Updated on September 25th, 2023
How to Pitch Yourself
Learning how to sell yourself for any situation can benefit you financially.
Knowing how to sell yourself can get people interested in you. Considering how hectic our lives are these days, you may realistically only have thirty seconds to catch the eye of someone who could make a big difference in your life.
Maybe you are in a conference room having a job interview. Or maybe you are meeting people at a cocktail party, hoping to network. Or perhaps you are lucky enough to run into Mark Cuban or Warren Buffett in the elevator, and you want to convince them to think you are the most fascinating person they have ever met. Of course, this is no simple task.
According to Paul McDonald, a Robert Half senior executive director, the majority of people cannot effectively present their accomplishments and qualities. This is because they are simply not prepared or accustomed to giving soundbites of their life. As a business litigation attorney in Los Angeles, I frequently have to sell myself to the jury in court.
To craft the perfect pitch for when you encounter the opportunity to present yourself, take a look at the following eight steps.
Have a goal in mind
To sell yourself, your personal pitch should provide the answer to three critical questions: Who are you? What is it you do? What are you looking for, or where do you want to go? The point is, you should know precisely what you want to accomplish. If you do not have a clear goal in mind, no one can help you achieve it. You should thoroughly review your LinkedIn profile and resume. If you do not have a job at present, think about what you want to do and where you want to go when selling yourself.
Write bullet points
You sell yourself with your LinkedIn profile and resume; therefore put four bullet points in writing that explain why you are worth investing in as a person. For example, if you’re a employer lawyer in Los Angeles, talk about your background, accomplishments, skills, goals, and work history. Do not include any extraneous details that distract from your primary message.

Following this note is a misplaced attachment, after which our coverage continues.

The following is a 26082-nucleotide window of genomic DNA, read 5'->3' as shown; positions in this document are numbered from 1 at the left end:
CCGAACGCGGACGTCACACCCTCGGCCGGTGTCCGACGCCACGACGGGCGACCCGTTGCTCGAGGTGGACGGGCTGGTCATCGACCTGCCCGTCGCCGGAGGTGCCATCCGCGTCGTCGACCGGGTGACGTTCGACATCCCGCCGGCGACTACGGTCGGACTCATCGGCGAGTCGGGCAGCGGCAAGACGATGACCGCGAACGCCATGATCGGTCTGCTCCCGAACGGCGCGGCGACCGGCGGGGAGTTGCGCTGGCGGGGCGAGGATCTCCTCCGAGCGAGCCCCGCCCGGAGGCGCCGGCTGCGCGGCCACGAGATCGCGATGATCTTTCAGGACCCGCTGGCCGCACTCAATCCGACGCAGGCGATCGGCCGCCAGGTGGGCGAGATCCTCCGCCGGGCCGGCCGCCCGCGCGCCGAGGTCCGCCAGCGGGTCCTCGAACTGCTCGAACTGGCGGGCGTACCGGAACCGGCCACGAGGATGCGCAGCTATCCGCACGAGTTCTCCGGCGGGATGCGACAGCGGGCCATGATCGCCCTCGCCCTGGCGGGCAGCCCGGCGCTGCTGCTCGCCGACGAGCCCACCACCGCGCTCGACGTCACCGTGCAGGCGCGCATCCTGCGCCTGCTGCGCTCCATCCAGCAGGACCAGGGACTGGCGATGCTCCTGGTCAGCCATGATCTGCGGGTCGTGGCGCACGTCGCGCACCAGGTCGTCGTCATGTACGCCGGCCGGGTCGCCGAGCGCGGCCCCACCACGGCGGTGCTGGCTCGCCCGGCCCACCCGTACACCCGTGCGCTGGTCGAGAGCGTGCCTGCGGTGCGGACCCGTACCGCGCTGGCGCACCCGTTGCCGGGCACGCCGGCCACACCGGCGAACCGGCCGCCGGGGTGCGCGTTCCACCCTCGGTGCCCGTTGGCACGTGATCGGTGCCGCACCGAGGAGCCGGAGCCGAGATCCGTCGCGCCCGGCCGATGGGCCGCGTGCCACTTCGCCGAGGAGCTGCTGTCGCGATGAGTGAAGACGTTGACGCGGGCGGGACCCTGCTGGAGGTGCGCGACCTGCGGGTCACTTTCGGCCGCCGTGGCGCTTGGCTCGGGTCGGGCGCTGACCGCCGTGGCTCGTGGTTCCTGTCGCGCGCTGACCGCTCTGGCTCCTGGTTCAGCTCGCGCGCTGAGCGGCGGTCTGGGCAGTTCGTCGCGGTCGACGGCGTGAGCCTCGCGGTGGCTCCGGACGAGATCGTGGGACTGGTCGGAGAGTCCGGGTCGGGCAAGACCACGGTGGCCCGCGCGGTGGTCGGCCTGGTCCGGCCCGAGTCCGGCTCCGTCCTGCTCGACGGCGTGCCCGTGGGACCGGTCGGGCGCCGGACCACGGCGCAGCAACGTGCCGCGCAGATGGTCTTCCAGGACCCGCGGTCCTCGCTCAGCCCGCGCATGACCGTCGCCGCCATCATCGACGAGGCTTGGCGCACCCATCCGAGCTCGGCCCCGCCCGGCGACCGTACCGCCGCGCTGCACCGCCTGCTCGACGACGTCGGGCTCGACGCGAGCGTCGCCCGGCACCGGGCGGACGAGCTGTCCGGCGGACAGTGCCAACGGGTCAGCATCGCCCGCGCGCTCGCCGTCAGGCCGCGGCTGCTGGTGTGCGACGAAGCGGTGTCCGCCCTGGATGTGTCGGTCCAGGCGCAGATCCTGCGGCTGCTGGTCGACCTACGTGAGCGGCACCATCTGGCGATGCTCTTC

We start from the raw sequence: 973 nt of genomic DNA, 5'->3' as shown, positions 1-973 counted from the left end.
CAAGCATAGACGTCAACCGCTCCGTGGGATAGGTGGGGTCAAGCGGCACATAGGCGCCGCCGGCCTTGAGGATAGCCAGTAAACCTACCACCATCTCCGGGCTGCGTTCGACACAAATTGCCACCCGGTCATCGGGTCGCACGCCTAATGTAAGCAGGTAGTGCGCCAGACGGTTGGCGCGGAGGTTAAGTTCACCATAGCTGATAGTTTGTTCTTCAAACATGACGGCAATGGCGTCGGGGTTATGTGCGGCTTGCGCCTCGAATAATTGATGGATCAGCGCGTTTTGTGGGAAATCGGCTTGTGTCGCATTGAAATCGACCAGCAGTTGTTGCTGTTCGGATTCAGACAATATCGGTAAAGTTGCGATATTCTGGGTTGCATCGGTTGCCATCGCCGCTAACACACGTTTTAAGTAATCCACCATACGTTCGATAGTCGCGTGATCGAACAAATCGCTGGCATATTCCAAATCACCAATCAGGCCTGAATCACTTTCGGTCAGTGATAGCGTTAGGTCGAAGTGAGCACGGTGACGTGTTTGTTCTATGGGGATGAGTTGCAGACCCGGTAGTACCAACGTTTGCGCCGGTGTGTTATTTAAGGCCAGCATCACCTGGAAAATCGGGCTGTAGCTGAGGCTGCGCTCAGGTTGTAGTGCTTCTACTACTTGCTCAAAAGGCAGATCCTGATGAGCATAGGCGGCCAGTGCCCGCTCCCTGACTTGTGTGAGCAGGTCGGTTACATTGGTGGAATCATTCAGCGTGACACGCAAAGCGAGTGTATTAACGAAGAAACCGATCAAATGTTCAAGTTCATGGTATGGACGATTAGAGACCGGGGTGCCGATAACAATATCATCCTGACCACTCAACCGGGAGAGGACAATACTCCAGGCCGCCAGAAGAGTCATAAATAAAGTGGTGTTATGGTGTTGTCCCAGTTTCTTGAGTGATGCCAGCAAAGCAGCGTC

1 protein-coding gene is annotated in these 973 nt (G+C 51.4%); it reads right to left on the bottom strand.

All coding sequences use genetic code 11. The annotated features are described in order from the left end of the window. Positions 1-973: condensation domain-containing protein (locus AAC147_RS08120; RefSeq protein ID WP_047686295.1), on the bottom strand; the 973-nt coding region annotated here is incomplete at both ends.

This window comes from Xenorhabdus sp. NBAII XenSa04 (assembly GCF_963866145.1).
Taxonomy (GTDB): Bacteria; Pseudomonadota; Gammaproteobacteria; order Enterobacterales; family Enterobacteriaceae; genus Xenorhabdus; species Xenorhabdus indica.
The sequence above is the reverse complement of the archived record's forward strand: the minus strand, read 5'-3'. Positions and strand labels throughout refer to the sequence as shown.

Tell a story
People are naturally drawn to stories, so it is wise to put together a narrative when you sell yourself. This will also help people remember you later on.
In his book, Public Speaking and Influencing Men in Business, self-improvement master Dale Carnegie said that our minds are basically ‘associate machines.’ This means that people remember details better when they are associated with a story. That is to say, if you want people to remember you, create a story to sell yourself and make sure it is well-crafted. It should be short and sweet, not rambling. It should present a clear narrative of your life.
Get rid of jargon
You should be able to talk about who you are and what you do in a way that is appealing to the majority of people. Be careful not to use terminology or acronyms to sell yourself that would not be understood by a person in a different industry.
Simplifying complicated concepts is a true skill. Here is a strategy that might help you: imagine you are trying to explain what you do to your parents. Employ this formula when doing an elevator pitch about yourself.
Performing your pitch in terms an Average Joe can understand is vital for those in finance, accounting, and technology, where the lingo does not extend beyond the trade.
Make sure your pitch encourages conversation
Once you have finished your story to sell yourself, the listener should be interested in hearing more. Is your narrative compelling enough to accomplish this? If it is not, you may need to workshop your pitch.
Be aware of time
When you are practicing your pitch to sell yourself, you should time yourself to ensure that you can perform it within thirty seconds. If you are unable to, you may need to strip details and try again. You do not want to keep your audience waiting for five minutes while you go into every detail of your startup idea. Rambling is not attractive. Keep it short, sweet, and to the point.
It is important that you know what you look like while telling your story to sell yourself. Are you believable? Are you interesting? Do you break into a nervous sweat in the moment?
People will draw their own conclusions when they listen to you, so be sure to make a good impression. Act natural, relax, and become comfortable with your story.
Practice with colleagues and friends
Once you have your story to sell yourself, you should practice it with colleagues and friends. Request feedback so that you can improve it. From here, keep tweaking and practicing your pitch until it is completely natural for you to say out loud and is convincing to the audience.
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